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Africans held 'captive' on China-flagged vessel in Uruguay

MONTEVIDEO--Twenty-eight African immigrants were held in slavery on a China-flagged fishing vessel off the coast of Uruguay where they were beaten and forced to work without pay, attorneys said Wednesday.

The migrants, 24 of whom were from Sierra Leone and the rest from Ghana, said they had not been paid “a penny” since boarding the ship seven months ago.

They were initially divided up between three boats but, upon reaching Uruguay's territorial waters, were transferred to a single vessel that docked in Montevideo on Sunday and taken to a hotel.

The name of the boat has not been disclosed.

A complaint was filed late Tuesday.

“It's a case of forced labor,” Isabel Camarano, a lawyer with Uruguay's fishermen's union, told reporters.

Camarano said the men, who were taken from port to port as forced labor, were abused. Doctors have confirmed they have wounds and scars consistent with having been beaten, she added.

Local news reports said the men had signed on as contract labor to work on the ship but that the captain confiscated their passports and the crew subsequently held them captive. Most had embarked in Sierra Leone.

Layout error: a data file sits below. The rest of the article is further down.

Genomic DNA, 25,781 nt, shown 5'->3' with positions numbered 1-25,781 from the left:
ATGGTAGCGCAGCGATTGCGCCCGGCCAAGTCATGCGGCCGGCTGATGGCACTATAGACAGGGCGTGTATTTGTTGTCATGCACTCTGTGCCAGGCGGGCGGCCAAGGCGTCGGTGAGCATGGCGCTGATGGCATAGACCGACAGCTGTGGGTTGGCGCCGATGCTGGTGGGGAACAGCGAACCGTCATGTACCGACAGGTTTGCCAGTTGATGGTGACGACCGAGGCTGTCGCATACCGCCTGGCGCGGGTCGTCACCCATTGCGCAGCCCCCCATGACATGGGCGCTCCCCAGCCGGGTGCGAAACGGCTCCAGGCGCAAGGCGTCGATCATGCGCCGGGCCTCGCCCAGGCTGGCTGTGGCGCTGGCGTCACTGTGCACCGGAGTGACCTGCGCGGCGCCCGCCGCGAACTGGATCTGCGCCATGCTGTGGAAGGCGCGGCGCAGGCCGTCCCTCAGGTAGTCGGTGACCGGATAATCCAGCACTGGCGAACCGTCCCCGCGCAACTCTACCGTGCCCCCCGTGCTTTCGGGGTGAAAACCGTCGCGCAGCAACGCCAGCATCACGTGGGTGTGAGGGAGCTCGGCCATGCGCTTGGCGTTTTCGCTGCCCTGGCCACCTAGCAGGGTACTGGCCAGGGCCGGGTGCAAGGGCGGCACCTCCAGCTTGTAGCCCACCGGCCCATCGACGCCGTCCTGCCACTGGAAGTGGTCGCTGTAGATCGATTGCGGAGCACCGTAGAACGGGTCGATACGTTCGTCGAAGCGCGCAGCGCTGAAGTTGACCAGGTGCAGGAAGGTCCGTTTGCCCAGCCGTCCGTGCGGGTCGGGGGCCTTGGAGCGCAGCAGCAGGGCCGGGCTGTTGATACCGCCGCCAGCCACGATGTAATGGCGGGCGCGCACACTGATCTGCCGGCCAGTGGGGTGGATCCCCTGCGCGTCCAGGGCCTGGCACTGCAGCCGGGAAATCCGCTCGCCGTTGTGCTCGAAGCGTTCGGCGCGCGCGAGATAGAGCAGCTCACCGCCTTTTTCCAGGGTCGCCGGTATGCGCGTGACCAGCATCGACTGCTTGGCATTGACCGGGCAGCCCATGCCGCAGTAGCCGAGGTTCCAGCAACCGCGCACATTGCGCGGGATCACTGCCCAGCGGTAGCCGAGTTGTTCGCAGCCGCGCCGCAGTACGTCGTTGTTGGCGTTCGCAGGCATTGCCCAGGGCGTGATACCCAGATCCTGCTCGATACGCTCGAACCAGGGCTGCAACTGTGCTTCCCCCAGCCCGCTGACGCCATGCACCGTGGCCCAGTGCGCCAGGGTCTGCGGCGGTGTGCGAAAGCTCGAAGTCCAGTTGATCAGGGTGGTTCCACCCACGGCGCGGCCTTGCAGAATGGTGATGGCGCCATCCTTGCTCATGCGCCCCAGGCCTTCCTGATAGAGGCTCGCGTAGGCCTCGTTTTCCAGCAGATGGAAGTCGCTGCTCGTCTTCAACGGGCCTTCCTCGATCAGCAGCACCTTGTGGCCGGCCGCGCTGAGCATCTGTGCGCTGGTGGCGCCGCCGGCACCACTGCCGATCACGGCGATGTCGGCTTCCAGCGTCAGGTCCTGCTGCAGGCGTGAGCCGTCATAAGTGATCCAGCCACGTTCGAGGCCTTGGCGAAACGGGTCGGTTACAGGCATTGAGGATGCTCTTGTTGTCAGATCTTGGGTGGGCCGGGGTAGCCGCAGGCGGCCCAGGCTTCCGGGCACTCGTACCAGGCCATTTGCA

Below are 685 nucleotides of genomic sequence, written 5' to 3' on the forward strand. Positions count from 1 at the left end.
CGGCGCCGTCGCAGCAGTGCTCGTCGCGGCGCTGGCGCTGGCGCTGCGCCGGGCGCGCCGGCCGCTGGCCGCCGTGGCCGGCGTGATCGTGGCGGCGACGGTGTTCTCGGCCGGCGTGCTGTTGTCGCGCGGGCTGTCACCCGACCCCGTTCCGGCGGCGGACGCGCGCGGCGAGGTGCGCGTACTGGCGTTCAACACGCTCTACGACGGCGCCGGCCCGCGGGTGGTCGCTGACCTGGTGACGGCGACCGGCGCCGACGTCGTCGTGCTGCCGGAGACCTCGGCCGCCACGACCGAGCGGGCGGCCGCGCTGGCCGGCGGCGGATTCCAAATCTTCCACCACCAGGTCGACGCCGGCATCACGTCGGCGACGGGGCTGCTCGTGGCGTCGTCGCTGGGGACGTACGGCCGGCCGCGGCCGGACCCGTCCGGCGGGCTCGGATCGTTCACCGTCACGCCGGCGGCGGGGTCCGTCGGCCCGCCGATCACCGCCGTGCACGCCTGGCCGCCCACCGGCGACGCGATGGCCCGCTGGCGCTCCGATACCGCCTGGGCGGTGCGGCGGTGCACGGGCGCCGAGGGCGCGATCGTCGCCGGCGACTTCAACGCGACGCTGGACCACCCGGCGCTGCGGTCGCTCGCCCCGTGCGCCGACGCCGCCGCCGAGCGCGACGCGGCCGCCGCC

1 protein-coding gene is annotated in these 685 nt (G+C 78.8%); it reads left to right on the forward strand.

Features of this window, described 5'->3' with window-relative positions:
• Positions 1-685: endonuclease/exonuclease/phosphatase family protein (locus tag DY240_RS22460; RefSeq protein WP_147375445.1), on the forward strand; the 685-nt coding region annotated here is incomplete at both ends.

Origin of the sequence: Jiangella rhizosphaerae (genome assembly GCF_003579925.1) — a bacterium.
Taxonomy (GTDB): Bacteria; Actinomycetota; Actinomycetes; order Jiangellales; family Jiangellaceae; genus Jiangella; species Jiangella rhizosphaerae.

The workers told the fishermen's union that “they were beaten aboard the ship. Apart from that, they said that food was withheld from them, and that they have become ill,” Camarano said.

Stanley Elisami said he and the other migrants blamed the owner of the vessel for keeping them on board against his will.

“The captain said that no one who gets sick would be allowed to sleep on this ship. Even if you're sick, you had to work,” Elisami told reporters.

He said the men were given small rations of rice to eat just once per day and had to resort to drinking ocean water while “the Chinese drank fresh water.”

The men have been examined by doctors who said they appeared to have early symptoms of malaria and possibly tuberculosis.

They have been referred to two Uruguayan hospitals for treatment.

The case made it to the authorities by chance and good fortune.

“I found them walking down the street,” said Michel Ama, an African who has lived in Uruguay for a decade. He contacted the shipping union and the foreign ministry for help.

“They told me that they had come over on ships, that they were abused, that they were beaten and given very little food. They did not know what to do,” Ama added.

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